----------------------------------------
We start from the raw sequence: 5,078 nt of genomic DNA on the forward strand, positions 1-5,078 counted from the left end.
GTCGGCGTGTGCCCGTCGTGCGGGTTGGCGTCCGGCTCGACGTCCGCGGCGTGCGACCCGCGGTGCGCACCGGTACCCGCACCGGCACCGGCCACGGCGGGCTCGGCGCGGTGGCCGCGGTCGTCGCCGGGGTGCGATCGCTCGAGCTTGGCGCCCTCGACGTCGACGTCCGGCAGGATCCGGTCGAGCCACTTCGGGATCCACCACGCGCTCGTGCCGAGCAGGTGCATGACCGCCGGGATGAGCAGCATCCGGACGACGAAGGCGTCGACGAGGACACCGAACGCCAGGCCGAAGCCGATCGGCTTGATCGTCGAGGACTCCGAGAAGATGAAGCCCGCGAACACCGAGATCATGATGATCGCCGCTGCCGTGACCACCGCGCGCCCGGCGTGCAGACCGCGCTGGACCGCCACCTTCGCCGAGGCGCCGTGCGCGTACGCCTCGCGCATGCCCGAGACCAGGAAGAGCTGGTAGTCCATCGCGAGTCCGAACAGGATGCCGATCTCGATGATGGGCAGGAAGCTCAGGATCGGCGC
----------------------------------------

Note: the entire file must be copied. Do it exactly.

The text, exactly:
We start from the raw sequence: 5,078 nt of genomic DNA on the forward strand, positions 1-5,078 counted from the left end.
GTCGGCGTGTGCCCGTCGTGCGGGTTGGCGTCCGGCTCGACGTCCGCGGCGTGCGACCCGCGGTGCGCACCGGTACCCGCACCGGCACCGGCCACGGCGGGCTCGGCGCGGTGGCCGCGGTCGTCGCCGGGGTGCGATCGCTCGAGCTTGGCGCCCTCGACGTCGACGTCCGGCAGGATCCGGTCGAGCCACTTCGGGATCCACCACGCGCTCGTGCCGAGCAGGTGCATGACCGCCGGGATGAGCAGCATCCGGACGACGAAGGCGTCGACGAGGACACCGAACGCCAGGCCGAAGCCGATCGGCTTGATCGTCGAGGACTCCGAGAAGATGAAGCCCGCGAACACCGAGATCATGATGATCGCCGCTGCCGTGACCACCGCGCGCCCGGCGTGCAGACCGCGCTGGACCGCCACCTTCGCCGAGGCGCCGTGCGCGTACGCCTCGCGCATGCCCGAGACCAGGAAGAGCTGGTAGTCCATCGCGAGTCCGAACAGGATGCCGATCTCGATGATGGGCAGGAAGCTCAGGATCGGCGC